The poor get poorer while the rich stay rich
30 June 2011
The most recent figures from Britain's Property Rich List 2011 show that the North-South property divide is widening.
The figures, released by zoopla.co.uk, showed a phenomenal difference between average house prices in some northern streets compared to their southern counterparts.
In fact, all those listed as the top 10 highest value streets were in London, whereas all in the lowest value were situated in the North.
The average price for a house at Kensington Palace Gardens, London, stood at £19,262,319, while the average price for a home on Merryfield court, Skegness was just £30,873.
Nick Leeming, business development director at zoopla.co.uk, said: "Despite the recent property market uncertainty, Brits remain obsessed with the value of their home as well as those of their neighbours, friends and family.
"This year's Property Rich List shows an ever-widening North-South divide and, whilst house prices in some of the most expensive areas of the country have fallen a little over the past 12 months, they have held up far better than in many of the less expensive areas."
Britain is now home to 220, 131 property millionaires, down from 223,119, according to the list. Unsurprisingly, London topped the list as having the most ‘million pound streets', at 2,290.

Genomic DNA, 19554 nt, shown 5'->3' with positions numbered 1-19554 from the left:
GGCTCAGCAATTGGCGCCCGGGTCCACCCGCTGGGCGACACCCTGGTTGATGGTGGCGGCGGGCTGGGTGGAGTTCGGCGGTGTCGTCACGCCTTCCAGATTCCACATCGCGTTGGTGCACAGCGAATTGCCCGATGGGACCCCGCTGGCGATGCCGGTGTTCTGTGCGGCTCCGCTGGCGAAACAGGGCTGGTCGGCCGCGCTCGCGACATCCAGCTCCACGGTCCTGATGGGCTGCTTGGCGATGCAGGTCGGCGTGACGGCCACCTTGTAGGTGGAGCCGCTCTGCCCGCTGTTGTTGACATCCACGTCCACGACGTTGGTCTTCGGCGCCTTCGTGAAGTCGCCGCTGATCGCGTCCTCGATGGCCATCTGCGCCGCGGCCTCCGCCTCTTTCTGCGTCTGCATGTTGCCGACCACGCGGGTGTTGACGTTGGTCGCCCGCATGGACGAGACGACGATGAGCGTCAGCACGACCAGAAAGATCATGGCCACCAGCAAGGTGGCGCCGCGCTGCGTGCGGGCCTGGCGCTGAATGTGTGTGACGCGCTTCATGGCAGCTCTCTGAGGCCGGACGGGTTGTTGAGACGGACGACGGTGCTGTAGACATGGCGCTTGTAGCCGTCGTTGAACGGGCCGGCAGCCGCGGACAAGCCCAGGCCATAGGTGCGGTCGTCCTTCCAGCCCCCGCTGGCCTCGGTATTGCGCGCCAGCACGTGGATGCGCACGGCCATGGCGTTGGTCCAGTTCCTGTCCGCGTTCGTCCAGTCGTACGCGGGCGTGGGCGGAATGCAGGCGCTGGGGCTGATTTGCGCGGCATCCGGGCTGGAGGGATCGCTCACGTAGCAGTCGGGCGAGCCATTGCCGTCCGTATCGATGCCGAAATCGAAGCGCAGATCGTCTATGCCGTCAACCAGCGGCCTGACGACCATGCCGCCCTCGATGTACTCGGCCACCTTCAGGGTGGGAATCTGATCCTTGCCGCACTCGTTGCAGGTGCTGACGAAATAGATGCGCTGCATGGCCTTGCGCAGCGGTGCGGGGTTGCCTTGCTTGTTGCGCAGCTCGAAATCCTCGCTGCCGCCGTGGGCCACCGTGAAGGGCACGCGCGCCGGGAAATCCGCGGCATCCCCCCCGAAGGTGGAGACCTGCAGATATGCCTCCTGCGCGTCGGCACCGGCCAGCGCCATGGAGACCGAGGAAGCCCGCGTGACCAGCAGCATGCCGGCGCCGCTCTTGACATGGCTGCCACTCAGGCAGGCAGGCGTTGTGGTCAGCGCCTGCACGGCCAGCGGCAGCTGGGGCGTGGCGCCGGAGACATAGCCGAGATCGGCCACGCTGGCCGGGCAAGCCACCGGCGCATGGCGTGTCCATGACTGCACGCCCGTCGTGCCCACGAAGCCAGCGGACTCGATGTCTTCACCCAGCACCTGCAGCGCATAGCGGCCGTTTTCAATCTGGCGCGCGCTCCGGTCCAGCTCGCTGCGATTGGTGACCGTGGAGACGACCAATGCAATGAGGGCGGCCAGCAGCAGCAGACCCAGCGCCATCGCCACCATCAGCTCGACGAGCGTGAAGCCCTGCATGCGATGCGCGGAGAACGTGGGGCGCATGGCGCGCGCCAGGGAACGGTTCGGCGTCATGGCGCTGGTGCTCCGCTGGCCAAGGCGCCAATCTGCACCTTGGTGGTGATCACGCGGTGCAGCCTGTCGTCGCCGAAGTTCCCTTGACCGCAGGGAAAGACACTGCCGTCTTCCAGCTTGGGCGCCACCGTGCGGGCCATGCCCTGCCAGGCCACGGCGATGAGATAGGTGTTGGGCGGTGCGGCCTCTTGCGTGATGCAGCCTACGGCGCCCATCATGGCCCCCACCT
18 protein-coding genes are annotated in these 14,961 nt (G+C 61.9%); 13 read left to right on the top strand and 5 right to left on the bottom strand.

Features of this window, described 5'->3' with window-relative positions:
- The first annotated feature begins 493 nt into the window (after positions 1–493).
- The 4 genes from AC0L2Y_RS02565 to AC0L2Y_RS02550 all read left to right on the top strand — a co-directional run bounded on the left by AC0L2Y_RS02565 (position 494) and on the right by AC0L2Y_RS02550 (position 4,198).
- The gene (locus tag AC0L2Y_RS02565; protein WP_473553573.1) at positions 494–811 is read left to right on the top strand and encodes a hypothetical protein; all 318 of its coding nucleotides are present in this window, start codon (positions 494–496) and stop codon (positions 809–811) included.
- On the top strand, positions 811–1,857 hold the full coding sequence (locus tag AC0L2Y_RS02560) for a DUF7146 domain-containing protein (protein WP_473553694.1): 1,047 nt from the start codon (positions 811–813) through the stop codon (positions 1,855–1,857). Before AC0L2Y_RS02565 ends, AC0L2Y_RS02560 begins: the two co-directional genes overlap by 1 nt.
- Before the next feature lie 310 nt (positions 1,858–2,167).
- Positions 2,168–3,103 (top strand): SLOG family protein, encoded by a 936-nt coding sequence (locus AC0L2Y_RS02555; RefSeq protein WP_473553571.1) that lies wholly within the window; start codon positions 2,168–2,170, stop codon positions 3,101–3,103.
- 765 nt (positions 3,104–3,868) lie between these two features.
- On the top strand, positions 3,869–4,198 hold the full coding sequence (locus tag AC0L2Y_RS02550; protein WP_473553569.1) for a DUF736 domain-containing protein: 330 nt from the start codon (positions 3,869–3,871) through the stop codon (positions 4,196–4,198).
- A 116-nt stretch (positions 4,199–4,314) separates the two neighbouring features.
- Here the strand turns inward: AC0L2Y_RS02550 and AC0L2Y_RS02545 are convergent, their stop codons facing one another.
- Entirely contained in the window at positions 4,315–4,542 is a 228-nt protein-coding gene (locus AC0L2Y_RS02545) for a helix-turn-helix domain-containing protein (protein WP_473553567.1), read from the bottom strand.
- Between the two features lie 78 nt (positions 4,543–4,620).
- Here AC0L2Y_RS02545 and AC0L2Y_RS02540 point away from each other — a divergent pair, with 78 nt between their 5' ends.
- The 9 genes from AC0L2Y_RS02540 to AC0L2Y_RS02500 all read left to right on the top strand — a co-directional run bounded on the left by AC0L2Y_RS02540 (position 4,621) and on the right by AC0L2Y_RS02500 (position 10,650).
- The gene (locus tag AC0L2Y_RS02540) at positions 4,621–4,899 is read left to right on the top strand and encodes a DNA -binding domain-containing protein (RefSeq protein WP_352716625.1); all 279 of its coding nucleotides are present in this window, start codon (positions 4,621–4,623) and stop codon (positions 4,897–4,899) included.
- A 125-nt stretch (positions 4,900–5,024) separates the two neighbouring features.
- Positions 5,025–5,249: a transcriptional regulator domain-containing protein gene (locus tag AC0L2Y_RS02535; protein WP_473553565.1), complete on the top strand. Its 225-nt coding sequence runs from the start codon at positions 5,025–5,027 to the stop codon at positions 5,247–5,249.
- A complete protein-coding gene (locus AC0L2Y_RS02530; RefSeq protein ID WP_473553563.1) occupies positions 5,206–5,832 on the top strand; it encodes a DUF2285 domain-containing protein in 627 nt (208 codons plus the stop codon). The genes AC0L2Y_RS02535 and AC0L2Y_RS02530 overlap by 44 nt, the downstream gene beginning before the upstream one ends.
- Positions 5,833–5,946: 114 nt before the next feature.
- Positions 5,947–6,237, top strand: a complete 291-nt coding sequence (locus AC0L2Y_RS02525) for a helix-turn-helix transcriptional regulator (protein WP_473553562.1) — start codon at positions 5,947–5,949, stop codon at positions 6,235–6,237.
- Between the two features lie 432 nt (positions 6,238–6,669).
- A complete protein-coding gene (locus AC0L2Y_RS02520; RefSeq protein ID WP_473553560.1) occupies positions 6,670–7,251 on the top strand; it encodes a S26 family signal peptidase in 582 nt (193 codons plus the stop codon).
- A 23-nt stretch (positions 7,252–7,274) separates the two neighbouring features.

Surrey, which continues to attract commuters, boasted 89 of the streets in Guildford and 78 in Cobham.
However, despite the widening gap, some experts suggest that investments in northern property could be fruitful, particularly in the commercial sector.
At a speech given to some of Yorkshire's most elite businesspeople at the launch of the Yorkshire Post Business club recently, Richard Tuffy, a partner at Goldman Sachs, suggested that the North of England could in fact be a driving force in economic recovery.
"The North of England in general has to be the engine of recovery. For too long, the North has been seen as the handicap, the thing that's dragging the rest of the UK economy down and as a passionate advocate of the North, I think Yorkshire and the manufacturing base here should play a key part in that," he said.